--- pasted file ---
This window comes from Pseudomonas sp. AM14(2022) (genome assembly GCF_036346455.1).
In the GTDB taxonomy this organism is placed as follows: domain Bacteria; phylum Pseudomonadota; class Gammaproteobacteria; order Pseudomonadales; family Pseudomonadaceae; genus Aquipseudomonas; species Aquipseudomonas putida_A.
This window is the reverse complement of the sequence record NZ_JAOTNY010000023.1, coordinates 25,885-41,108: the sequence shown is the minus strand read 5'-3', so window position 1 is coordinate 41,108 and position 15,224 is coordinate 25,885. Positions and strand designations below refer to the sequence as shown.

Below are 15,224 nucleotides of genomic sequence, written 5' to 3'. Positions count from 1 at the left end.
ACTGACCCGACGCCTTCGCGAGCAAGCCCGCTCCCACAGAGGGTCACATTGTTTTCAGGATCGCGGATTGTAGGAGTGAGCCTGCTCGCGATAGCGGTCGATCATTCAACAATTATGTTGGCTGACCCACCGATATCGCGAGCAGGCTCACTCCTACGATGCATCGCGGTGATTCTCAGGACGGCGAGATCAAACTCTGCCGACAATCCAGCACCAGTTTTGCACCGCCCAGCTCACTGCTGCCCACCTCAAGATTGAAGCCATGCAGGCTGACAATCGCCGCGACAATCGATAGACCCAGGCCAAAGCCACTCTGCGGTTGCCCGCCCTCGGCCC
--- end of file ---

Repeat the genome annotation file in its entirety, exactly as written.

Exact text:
This window comes from Pseudomonas sp. AM14(2022) (genome assembly GCF_036346455.1).
In the GTDB taxonomy this organism is placed as follows: domain Bacteria; phylum Pseudomonadota; class Gammaproteobacteria; order Pseudomonadales; family Pseudomonadaceae; genus Aquipseudomonas; species Aquipseudomonas putida_A.
This window is the reverse complement of the sequence record NZ_JAOTNY010000023.1, coordinates 25,885-41,108: the sequence shown is the minus strand read 5'-3', so window position 1 is coordinate 41,108 and position 15,224 is coordinate 25,885. Positions and strand designations below refer to the sequence as shown.

Below are 15,224 nucleotides of genomic sequence, written 5' to 3'. Positions count from 1 at the left end.
ACTGACCCGACGCCTTCGCGAGCAAGCCCGCTCCCACAGAGGGTCACATTGTTTTCAGGATCGCGGATTGTAGGAGTGAGCCTGCTCGCGATAGCGGTCGATCATTCAACAATTATGTTGGCTGACCCACCGATATCGCGAGCAGGCTCACTCCTACGATGCATCGCGGTGATTCTCAGGACGGCGAGATCAAACTCTGCCGACAATCCAGCACCAGTTTTGCACCGCCCAGCTCACTGCTGCCCACCTCAAGATTGAAGCCATGCAGGCTGACAATCGCCGCGACAATCGATAGACCCAGGCCAAAGCCACTCTGCGGTTGCCCGCCCTCGGCCC